Crazy for the silver screen? You’ve come to the right city. Gene Siskel made his home here, and Roger Ebert still writes weekly reviews for the Chicago Sun-Times. In a city rich with film history, incredible resources are available for both the discerning enthusiast and the casual moviegoer.
Movie theaters aren’t hard to find off campus. Loews Cineplex is a Michigan Avenue staple, and the cushy AMC River East is an easy journey away in the Loop.
However, if you’re in the mood for something a little quirkier, the city also holds theaters that specialize in independent films. The North Side’s Landmark Century Centre Cinema is the most accessible stop for indie and foreign flicks. Try the Music Box Theatre for similar fare, plus midnight showings of such classics as Die Hard and The Muppet Movie on the weekends.
In the heart of downtown Chicago is the Gene Siskel Film Center, which showcases films from different countries, eras, and themes each month, along with some special screenings. If you head north to Fullerton Avenue, you’ll hit Facets Cinematheque, which specializes in international new releases. Feature films only run for a week or less though, so it’s a good idea to visit their Web site or join their mailing list in order to stay in the know.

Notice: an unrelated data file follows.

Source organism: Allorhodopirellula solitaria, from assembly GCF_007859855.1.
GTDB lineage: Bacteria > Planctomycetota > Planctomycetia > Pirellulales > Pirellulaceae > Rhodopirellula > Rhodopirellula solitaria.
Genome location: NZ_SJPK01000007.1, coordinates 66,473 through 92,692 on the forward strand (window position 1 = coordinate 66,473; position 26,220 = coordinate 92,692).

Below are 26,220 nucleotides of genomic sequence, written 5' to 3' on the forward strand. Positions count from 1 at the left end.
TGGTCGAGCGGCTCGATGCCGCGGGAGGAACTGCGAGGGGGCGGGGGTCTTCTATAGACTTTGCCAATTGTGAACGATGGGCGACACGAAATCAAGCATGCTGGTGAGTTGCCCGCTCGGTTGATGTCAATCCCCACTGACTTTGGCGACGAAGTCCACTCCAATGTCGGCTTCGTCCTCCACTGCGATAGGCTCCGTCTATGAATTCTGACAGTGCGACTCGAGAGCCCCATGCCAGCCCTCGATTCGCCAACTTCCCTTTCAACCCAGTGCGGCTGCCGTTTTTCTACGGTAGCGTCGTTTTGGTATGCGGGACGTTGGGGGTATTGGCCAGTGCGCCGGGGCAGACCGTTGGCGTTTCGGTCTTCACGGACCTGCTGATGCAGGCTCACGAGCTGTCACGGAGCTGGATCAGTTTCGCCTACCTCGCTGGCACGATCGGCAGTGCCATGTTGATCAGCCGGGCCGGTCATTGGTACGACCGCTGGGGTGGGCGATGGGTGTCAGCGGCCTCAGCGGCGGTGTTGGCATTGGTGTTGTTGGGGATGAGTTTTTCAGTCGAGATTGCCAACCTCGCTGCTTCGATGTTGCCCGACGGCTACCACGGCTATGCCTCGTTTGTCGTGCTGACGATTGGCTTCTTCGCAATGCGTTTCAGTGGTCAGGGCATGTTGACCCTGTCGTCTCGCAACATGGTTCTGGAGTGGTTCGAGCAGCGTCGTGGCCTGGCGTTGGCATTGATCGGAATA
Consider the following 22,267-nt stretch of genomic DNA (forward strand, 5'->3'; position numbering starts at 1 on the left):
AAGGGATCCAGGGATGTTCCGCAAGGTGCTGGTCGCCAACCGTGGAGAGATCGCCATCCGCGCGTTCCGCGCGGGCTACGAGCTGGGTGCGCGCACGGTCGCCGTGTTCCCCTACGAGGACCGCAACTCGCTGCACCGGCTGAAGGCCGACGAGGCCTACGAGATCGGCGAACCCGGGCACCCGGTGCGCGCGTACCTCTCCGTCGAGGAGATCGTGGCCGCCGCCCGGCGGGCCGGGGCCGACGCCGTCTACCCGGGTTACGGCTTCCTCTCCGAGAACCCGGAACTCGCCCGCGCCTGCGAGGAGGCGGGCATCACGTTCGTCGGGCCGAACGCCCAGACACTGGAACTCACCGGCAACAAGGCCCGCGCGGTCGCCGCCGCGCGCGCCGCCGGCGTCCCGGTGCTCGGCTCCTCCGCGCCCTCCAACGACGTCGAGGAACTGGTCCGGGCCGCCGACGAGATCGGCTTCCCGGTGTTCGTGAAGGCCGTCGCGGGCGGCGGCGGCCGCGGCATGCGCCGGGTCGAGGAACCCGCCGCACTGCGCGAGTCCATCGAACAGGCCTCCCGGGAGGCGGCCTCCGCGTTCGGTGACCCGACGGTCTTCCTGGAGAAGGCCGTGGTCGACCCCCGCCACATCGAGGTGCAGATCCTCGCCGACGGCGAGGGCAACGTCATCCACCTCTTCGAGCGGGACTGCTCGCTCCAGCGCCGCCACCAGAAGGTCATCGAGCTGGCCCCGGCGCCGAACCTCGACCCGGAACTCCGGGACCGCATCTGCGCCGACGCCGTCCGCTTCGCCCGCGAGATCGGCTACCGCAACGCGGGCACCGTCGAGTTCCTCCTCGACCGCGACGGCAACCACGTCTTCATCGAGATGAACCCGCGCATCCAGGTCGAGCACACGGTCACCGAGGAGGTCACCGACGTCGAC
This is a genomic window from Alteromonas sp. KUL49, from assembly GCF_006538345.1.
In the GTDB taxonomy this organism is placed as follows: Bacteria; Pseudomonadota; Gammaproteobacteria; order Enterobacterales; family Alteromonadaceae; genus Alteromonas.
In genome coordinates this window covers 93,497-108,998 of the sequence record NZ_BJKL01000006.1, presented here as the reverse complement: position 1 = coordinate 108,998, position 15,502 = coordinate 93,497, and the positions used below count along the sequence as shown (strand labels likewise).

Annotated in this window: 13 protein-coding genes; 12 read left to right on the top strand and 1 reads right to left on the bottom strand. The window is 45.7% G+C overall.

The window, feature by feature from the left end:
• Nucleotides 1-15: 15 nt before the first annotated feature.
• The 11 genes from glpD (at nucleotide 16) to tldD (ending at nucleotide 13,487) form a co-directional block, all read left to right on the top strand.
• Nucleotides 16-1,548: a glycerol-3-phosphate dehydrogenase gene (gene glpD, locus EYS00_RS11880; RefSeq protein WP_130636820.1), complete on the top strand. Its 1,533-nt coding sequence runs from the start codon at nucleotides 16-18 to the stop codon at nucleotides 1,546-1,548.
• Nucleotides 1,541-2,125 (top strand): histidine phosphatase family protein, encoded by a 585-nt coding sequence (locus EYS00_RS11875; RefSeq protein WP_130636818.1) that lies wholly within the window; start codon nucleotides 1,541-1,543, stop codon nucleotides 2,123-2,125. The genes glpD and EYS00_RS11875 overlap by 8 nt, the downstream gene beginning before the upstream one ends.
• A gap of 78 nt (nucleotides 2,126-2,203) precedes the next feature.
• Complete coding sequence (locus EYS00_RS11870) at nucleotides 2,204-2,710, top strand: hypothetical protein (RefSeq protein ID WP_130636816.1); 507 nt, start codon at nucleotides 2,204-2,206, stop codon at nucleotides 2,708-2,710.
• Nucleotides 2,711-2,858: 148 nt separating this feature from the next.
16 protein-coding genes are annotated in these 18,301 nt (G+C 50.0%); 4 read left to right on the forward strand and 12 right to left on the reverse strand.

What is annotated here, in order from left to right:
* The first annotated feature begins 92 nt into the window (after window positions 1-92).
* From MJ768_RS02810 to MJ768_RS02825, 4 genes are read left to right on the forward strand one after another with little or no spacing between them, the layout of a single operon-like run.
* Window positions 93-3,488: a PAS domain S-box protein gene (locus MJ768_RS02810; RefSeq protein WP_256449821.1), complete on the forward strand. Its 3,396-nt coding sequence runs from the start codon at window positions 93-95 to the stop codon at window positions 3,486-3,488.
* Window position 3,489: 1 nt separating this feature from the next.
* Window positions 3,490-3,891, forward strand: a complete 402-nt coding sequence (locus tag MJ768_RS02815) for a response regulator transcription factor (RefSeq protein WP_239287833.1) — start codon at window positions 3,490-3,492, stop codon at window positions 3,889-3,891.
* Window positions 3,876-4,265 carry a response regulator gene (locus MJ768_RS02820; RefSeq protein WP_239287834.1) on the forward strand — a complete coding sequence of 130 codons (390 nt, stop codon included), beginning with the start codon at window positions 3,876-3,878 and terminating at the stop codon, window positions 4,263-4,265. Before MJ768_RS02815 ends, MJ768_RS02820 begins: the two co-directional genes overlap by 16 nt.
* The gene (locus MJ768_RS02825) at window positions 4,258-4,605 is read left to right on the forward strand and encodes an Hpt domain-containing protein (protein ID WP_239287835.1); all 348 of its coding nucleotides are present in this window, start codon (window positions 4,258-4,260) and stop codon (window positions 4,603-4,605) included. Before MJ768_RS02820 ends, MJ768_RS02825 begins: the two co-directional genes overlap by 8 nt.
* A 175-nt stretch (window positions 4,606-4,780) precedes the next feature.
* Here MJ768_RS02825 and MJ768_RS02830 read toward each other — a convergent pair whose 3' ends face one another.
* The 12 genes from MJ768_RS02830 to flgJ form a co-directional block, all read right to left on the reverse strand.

One of the benefits of attending college in a major metropolitan area is the number of film festivals that take place during the year. October traditionally belongs to the two-week Chicago International Film Festival (chicagofilmfestival.com), which previews U.S. and international feature films—openers have included such films as Stranger Than Fiction—and independent gems that are harder to see. It also provides a chance to catch a glimpse of stars and directors as they take the stage to discuss their films.
The International Film Festival hardly ends before the Chicago Lesbian and Gay Film Festival (also known as Reeling) begins. This film festival is a product of Chicago Filmmakers, the largest media arts organization in Chicago, and is hailed as a landmark event for the city’s LGBTQ community. For a week in November the second-oldest gay and lesbian film festival in the world showcases the edgiest, most provocative films made with a distinctly LGBTQ perspective.
Right after U of C students awaken from their hibernation during the long winter months, the Cultural Center of Chicago unveils its International Latino Film Festival (latinoculturalcenter.org), which runs for two weeks in April. Fans of foreign film should not miss this event, where more than 100 films from over 20 Ibero-American cultures are screened for audience members, ranging from high school Spanish classes to traveling film lovers.
These three are just the tip of the festival iceberg. Events as diverse as the Future Filmmakers Festival (a one-day festival dedicated to young aspiring filmmakers) and the International Children’s Film Festival (the largest of its kind in North America) grace each month of the calendar, so there is always a new cinematic adventure for those willing to look and eager to watch.